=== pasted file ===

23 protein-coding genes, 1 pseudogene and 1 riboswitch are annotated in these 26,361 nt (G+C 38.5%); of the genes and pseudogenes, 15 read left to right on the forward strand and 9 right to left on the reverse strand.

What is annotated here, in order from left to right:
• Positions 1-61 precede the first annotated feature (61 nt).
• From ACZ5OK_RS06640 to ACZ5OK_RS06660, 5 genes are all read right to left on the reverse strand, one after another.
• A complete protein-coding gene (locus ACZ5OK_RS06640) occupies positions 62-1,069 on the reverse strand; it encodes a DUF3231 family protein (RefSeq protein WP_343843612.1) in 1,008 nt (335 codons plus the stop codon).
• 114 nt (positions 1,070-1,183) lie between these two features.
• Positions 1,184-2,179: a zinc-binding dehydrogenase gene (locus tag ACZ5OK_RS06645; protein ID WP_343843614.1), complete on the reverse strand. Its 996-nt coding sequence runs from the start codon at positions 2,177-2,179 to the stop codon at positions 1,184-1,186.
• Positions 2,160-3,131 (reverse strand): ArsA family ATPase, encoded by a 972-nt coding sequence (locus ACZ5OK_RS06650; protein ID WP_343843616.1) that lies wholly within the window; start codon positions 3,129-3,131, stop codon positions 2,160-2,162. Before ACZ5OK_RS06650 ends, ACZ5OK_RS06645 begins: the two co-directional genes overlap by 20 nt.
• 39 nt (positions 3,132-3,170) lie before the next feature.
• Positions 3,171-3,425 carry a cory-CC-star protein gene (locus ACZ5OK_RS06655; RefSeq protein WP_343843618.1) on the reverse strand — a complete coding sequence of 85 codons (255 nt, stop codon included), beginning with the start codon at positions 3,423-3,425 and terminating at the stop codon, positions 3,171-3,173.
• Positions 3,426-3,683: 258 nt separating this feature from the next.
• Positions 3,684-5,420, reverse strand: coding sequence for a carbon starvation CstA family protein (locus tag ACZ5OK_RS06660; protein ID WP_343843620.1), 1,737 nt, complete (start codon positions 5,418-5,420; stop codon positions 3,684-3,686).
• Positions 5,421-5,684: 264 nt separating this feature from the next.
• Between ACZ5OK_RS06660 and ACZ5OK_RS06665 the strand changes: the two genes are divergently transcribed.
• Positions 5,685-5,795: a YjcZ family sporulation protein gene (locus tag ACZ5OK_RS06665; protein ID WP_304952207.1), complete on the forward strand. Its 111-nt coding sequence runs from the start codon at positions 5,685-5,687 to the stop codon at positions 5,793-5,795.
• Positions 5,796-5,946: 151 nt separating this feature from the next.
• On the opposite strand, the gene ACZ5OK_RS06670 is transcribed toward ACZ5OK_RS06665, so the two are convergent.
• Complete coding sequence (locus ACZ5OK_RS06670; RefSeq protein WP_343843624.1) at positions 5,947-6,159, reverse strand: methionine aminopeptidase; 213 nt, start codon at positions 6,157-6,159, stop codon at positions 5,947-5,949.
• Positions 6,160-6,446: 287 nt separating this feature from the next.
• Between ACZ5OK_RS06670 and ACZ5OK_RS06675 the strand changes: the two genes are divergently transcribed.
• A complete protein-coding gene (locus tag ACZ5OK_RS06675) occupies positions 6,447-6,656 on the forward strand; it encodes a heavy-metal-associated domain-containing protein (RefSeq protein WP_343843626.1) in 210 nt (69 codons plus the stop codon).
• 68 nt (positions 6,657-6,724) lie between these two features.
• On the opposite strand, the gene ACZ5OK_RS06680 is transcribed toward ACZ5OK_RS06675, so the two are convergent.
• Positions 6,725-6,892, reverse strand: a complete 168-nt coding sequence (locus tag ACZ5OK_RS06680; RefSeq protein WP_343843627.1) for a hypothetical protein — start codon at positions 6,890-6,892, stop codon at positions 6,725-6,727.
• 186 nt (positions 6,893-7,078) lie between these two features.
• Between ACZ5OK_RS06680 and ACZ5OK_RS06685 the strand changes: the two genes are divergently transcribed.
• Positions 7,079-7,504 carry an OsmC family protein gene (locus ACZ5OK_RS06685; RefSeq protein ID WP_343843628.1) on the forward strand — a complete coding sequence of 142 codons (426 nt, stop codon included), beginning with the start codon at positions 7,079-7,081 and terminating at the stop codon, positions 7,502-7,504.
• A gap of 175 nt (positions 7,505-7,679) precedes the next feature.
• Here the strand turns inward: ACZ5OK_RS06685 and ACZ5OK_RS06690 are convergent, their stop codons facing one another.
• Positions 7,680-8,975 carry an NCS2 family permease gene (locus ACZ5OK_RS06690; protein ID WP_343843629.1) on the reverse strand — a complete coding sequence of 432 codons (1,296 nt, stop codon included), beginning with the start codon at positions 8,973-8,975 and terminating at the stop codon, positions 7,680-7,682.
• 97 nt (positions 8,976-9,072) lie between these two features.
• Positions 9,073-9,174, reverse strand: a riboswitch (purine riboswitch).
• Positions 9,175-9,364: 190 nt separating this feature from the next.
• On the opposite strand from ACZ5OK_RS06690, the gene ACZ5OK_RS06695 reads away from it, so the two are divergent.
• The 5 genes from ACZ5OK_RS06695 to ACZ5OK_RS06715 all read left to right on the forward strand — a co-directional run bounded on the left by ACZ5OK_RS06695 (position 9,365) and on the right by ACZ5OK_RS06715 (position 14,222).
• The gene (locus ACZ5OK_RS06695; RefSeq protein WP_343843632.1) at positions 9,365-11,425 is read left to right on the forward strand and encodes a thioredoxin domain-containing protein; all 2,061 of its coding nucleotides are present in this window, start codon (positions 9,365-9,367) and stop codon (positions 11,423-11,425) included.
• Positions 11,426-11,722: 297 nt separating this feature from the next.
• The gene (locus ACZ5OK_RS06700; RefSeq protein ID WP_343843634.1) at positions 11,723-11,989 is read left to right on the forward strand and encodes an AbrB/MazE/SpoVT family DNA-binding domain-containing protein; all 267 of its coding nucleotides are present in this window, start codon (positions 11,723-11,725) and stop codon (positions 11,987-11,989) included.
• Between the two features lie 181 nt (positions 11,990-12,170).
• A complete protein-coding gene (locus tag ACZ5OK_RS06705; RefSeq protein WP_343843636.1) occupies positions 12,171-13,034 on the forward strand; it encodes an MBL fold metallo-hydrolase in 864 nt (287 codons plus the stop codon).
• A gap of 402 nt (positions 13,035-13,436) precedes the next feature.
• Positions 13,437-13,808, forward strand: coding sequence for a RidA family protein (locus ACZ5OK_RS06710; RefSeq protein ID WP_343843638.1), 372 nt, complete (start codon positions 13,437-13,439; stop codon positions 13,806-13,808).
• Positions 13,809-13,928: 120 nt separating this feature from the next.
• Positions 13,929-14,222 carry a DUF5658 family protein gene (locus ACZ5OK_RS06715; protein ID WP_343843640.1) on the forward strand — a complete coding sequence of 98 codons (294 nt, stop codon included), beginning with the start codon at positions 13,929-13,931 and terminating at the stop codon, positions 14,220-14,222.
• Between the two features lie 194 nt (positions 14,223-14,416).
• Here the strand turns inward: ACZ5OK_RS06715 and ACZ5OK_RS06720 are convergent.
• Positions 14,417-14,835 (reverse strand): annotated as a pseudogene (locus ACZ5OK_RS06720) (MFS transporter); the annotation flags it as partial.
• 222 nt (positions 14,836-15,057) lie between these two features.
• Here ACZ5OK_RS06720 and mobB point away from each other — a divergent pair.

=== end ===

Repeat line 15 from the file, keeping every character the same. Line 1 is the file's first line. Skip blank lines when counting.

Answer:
• Positions 5,685-5,795: a YjcZ family sporulation protein gene (locus tag ACZ5OK_RS06665; protein ID WP_304952207.1), complete on the forward strand. Its 111-nt coding sequence runs from the start codon at positions 5,685-5,687 to the stop codon at positions 5,793-5,795.